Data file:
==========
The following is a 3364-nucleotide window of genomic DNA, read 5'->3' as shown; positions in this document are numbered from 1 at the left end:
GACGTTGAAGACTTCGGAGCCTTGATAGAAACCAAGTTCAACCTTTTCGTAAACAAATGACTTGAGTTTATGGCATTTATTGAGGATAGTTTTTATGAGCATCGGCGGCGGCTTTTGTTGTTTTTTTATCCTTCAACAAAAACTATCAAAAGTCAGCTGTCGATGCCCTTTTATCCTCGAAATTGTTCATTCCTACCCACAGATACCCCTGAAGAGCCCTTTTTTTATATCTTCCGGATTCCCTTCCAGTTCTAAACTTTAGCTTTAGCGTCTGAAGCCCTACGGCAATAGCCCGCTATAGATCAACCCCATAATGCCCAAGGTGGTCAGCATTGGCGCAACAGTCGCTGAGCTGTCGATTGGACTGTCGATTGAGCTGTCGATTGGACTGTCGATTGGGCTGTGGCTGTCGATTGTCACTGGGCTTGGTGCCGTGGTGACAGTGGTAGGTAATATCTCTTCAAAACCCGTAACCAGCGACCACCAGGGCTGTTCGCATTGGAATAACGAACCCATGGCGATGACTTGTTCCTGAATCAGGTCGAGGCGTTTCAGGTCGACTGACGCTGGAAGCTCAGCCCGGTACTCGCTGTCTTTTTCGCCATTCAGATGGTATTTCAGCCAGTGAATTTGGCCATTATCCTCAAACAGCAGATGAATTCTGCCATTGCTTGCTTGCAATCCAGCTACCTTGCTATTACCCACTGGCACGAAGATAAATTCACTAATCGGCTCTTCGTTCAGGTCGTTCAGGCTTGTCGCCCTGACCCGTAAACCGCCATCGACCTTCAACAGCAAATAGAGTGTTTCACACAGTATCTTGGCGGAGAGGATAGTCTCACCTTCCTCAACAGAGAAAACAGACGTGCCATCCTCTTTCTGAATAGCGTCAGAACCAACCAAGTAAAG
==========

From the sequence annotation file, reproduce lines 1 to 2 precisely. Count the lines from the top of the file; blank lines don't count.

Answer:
The following is a 3364-nucleotide window of genomic DNA, read 5'->3' as shown; positions in this document are numbered from 1 at the left end:
GACGTTGAAGACTTCGGAGCCTTGATAGAAACCAAGTTCAACCTTTTCGTAAACAAATGACTTGAGTTTATGGCATTTATTGAGGATAGTTTTTATGAGCATCGGCGGCGGCTTTTGTTGTTTTTTTATCCTTCAACAAAAACTATCAAAAGTCAGCTGTCGATGCCCTTTTATCCTCGAAATTGTTCATTCCTACCCACAGATACCCCTGAAGAGCCCTTTTTTTATATCTTCCGGATTCCCTTCCAGTTCTAAACTTTAGCTTTAGCGTCTGAAGCCCTACGGCAATAGCCCGCTATAGATCAACCCCATAATGCCCAAGGTGGTCAGCATTGGCGCAACAGTCGCTGAGCTGTCGATTGGACTGTCGATTGAGCTGTCGATTGGACTGTCGATTGGGCTGTGGCTGTCGATTGTCACTGGGCTTGGTGCCGTGGTGACAGTGGTAGGTAATATCTCTTCAAAACCCGTAACCAGCGACCACCAGGGCTGTTCGCATTGGAATAACGAACCCATGGCGATGACTTGTTCCTGAATCAGGTCGAGGCGTTTCAGGTCGACTGACGCTGGAAGCTCAGCCCGGTACTCGCTGTCTTTTTCGCCATTCAGATGGTATTTCAGCCAGTGAATTTGGCCATTATCCTCAAACAGCAGATGAATTCTGCCATTGCTTGCTTGCAATCCAGCTACCTTGCTATTACCCACTGGCACGAAGATAAATTCACTAATCGGCTCTTCGTTCAGGTCGTTCAGGCTTGTCGCCCTGACCCGTAAACCGCCATCGACCTTCAACAGCAAATAGAGTGTTTCACACAGTATCTTGGCGGAGAGGATAGTCTCACCTTCCTCAACAGAGAAAACAGACGTGCCATCCTCTTTCTGAATAGCGTCAGAACCAACCAAGTAAAG